For many of us, the thought of using spreadsheets and email to manage customer support and trouble ticketing is unimaginable. But surprisingly there are smaller organizations still chained to the spreadsheet, email exchange and Post-It note when it comes to managing customer support.
When there are so many ticket management solutions, features and functionalities to offer, this doesn’t seem to make sense – until you consider that there are hundreds of options out there. With too much to choose from, confusion on the part of the uninitiated is a major contributing factor towards doing nothing, according to a recent research by Software Advice, a customer service solutions consulting firm.
Their report, based on a survey of 385 randomly selected small to mid-sized companies provides insight into what finally drives them to look for customer and service support (CSS) software and which features they most often prioritize when they are ready to make a purchase.
Over half of the sample (52%) were graduating directly from basic, manual methods. Others needed to make a change from software that lacked CSS functionality. Only 14% were looking to upgrade from existing CSS software.
Jay Ivey, market researcher at Software Advice, observed, “There are a lot of small businesses out there who are drowning in support requests. They know they’re falling behind because they’re not taking advantage of the technology, but they aren’t sure about what’s out there on the market—whether there are really SMB-focused products that are affordable and accessible enough for their organization, and whether these products can truly benefit their business.”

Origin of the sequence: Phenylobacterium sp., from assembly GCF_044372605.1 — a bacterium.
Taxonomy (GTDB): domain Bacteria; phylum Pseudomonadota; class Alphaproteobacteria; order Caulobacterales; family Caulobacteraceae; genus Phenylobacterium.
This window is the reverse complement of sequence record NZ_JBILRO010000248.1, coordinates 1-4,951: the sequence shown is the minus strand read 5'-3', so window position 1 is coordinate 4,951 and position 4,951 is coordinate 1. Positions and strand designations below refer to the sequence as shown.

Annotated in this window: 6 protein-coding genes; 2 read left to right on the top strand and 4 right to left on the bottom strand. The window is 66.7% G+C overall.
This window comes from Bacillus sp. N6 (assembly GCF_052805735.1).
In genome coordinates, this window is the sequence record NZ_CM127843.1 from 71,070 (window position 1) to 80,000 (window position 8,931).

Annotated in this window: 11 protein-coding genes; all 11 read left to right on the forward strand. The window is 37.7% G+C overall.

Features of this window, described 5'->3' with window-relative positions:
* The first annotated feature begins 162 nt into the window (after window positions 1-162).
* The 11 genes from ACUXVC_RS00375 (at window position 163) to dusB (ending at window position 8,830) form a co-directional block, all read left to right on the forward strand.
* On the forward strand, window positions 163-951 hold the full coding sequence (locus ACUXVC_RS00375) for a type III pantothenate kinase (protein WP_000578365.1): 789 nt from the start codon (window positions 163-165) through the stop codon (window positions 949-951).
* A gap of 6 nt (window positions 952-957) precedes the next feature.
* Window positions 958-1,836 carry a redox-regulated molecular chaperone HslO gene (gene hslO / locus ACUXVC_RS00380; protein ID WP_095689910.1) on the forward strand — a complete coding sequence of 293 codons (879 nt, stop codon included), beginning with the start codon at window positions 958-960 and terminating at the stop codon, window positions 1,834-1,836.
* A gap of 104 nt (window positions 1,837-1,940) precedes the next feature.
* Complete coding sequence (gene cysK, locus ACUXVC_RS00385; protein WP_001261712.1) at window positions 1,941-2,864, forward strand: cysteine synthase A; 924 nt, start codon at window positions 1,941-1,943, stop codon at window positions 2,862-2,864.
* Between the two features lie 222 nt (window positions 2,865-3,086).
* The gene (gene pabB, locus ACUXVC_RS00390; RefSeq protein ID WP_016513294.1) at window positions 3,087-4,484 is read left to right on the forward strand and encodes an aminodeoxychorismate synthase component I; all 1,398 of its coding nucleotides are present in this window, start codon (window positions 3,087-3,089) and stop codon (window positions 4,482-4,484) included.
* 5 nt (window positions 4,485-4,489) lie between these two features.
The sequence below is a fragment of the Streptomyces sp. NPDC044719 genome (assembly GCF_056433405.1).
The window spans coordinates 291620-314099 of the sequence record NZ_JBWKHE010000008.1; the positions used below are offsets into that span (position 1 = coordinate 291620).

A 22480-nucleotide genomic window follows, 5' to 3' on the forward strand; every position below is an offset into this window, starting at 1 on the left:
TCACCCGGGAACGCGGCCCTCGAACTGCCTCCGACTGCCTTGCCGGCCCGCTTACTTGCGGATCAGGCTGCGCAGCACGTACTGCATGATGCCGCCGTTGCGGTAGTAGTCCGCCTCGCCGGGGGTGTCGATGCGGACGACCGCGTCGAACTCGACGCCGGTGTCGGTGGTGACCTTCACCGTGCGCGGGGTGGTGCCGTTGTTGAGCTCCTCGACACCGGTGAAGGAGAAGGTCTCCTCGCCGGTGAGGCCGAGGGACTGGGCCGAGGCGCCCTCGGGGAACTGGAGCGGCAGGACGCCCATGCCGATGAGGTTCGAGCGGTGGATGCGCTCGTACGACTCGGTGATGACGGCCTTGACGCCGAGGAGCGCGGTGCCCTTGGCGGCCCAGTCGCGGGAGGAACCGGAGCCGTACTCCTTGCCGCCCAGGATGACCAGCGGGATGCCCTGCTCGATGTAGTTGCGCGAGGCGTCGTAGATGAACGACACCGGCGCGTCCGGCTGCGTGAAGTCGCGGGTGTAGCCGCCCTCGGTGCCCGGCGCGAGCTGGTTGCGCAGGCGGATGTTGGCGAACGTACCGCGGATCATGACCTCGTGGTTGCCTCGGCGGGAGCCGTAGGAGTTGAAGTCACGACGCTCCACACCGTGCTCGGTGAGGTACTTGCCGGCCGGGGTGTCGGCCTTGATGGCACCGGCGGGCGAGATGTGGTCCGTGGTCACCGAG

“According to our data,” Ivey added, “effectively resolving customer queries is becoming a big competitive differentiator; so these numbers suggest that a lot of small businesses out there are falling behind because they’re not taking advantage of technology. And with so many simple, affordable cloud-based CSS software solutions on the market, there’s really no good excuse.”
Customer (Complaints) as King
Nearly two thirds of respondents (64%) said they needed software to improve the way they managed customer complaints, saying that customer inquiries were falling through the cracks, or that a perception of poor service had directly cost them business. Conversely, only 29% of those seeking to upgrade their existing CSS software said they had difficulties in handling customer complaints. Their motivation for purchase was primarily to add specific CSS features.
Top-requested CSS Features
Heading the list of required features in new software purchases was trouble ticket management, followed by (in order of priority): reporting/analytics; interaction history; automated routing; self-service; escalation management; alerts; knowledge management; multi-channel ticketing; call center integration; live chat; mobile; and surveys. It would be interesting to see how this list of priorities might change after the user organizations gain some experience with their selected software.
Other interesting conclusions from this sample group were that buyers overwhelmingly wanted web-based software (66%), but only slightly (51%) preferred standalone CSS solutions over a CSS functionality included in an integrated suite like CRM.
For companies who are embarking on the purchasing process for the first time, our best advice is:
1) Make a list of the features and functionality that are essential to your organization
2) Winnow down a shortlist based on factors like price, ease of use, and customer support
3) Take a trial run of your top choices, using the free demo software on most sites
4) Ask your peers, making sure that you’re comparing like with like
5) Enjoy the new-found freedom from forgotten call backs, delayed resolution and lost time!